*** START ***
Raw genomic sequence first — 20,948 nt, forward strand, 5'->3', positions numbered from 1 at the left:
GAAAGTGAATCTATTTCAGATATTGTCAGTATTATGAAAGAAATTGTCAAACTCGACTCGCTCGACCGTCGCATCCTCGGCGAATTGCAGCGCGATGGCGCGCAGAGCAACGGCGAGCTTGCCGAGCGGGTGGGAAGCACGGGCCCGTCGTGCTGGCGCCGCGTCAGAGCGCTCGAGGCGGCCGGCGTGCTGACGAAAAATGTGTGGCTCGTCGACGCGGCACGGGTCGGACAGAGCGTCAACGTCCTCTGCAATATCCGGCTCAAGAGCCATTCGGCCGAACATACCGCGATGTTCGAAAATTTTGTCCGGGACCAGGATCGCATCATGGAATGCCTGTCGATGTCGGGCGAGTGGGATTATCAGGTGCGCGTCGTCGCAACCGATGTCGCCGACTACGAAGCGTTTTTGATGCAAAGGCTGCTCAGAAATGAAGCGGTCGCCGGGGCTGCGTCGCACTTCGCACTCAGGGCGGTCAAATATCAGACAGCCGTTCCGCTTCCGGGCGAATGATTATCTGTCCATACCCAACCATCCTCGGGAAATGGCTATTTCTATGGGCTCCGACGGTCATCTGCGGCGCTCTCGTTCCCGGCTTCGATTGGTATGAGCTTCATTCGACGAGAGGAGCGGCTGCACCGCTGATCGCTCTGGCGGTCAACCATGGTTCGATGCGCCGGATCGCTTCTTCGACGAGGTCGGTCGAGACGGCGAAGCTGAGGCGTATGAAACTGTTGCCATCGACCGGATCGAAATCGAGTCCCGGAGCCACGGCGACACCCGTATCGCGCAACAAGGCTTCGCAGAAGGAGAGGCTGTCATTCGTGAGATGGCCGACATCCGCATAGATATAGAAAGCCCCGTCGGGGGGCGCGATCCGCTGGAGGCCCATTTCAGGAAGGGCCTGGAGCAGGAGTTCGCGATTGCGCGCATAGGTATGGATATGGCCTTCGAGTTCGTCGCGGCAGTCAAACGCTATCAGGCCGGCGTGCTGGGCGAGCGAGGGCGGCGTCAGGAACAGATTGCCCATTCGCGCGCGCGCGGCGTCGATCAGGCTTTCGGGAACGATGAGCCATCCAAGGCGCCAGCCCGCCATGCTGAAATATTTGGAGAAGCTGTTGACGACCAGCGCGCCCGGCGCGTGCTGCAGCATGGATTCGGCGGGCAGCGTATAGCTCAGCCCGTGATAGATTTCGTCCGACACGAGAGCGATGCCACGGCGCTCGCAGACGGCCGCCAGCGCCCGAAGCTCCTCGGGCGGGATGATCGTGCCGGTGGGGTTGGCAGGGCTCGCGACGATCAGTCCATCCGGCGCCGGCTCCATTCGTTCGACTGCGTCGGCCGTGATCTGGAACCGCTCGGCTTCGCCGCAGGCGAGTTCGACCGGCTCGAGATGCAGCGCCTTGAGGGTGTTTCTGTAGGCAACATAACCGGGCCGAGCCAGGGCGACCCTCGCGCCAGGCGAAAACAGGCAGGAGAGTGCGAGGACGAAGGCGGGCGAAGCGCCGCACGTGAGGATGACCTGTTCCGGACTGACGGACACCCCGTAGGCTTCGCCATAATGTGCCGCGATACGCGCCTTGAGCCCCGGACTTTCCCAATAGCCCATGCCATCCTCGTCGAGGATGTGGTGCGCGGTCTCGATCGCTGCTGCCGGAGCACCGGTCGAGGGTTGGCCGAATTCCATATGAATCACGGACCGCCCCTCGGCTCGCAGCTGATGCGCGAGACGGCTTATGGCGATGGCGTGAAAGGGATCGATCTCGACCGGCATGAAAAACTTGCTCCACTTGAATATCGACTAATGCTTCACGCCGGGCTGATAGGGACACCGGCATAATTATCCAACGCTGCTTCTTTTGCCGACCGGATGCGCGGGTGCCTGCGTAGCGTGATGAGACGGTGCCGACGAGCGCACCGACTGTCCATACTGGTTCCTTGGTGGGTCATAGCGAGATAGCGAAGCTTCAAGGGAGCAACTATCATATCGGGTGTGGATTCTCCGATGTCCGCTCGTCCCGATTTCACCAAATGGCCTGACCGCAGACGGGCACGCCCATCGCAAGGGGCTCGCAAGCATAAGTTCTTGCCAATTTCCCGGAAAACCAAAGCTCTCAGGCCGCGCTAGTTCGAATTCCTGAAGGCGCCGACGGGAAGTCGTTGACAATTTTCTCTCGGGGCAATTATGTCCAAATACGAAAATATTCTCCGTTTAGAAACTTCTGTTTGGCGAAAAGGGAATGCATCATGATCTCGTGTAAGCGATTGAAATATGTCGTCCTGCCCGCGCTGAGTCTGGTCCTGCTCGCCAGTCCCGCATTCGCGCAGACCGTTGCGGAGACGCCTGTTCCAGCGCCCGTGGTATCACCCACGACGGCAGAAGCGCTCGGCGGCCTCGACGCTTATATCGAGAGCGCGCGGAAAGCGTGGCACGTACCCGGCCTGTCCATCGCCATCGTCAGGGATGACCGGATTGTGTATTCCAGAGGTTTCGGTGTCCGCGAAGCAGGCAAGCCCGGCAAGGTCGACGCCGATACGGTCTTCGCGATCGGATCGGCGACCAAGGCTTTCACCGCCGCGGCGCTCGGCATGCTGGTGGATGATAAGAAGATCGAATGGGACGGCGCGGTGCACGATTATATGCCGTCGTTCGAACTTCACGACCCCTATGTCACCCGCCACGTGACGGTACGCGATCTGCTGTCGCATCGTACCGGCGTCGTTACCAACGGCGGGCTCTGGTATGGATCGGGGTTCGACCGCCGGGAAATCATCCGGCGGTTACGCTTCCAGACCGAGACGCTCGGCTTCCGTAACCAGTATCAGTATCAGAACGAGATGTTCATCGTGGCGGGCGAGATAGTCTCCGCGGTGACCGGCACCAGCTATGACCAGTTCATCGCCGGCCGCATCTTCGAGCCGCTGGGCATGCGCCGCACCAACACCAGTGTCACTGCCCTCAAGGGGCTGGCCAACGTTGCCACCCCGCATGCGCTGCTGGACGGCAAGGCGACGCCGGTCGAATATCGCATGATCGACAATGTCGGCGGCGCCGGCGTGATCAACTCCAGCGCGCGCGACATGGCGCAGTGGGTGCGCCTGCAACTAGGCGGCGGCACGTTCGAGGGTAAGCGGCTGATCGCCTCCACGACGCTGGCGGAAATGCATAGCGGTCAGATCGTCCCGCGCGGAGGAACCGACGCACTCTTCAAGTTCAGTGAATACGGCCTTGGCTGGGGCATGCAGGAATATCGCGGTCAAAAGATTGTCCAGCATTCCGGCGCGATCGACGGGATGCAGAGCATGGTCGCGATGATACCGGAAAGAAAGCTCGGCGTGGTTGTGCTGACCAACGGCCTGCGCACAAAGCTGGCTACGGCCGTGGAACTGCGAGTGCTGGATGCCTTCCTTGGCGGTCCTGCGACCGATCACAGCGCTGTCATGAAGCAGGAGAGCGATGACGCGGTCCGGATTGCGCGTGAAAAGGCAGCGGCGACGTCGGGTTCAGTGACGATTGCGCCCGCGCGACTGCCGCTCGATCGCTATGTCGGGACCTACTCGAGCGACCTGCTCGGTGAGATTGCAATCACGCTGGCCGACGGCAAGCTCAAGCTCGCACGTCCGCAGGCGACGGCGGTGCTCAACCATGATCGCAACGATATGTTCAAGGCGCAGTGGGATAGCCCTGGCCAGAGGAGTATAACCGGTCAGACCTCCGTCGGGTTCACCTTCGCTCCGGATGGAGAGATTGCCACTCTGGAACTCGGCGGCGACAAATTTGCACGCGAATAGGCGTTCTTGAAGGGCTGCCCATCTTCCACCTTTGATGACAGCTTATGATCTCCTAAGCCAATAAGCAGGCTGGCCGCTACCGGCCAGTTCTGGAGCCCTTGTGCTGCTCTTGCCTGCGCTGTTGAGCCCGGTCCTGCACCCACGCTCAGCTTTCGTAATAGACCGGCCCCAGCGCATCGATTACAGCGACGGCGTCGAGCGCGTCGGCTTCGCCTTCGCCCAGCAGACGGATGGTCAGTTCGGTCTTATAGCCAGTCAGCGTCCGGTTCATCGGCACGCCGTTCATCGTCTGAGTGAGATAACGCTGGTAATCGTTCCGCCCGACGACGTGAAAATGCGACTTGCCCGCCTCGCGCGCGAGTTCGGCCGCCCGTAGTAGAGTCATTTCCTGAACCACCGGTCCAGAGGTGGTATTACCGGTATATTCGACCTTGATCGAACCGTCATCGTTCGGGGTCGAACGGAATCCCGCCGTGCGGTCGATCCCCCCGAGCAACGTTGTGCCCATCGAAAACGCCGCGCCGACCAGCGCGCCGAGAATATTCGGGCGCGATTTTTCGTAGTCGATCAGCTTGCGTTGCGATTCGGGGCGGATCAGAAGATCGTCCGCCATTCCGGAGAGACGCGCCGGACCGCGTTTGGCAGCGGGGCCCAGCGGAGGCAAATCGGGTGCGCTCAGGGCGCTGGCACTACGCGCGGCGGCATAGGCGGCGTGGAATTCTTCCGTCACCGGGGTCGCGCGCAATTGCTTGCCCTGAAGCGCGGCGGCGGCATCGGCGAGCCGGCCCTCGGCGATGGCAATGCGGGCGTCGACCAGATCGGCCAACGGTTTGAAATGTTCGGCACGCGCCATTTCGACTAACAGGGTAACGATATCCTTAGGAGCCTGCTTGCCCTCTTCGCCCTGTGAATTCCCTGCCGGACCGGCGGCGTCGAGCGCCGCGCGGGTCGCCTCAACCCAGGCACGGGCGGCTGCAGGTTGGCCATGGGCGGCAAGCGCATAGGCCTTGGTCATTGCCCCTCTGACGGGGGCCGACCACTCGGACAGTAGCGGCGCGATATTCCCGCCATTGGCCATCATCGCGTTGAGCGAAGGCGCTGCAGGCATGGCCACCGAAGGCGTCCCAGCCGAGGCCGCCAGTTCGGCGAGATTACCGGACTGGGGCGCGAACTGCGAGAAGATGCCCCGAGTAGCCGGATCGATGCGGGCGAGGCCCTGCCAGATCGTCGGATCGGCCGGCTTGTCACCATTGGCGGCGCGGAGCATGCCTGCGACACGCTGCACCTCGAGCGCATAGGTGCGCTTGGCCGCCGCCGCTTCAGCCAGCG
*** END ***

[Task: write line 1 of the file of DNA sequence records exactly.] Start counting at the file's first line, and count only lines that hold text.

Raw genomic sequence first — 20,948 nt, forward strand, 5'->3', positions numbered from 1 at the left: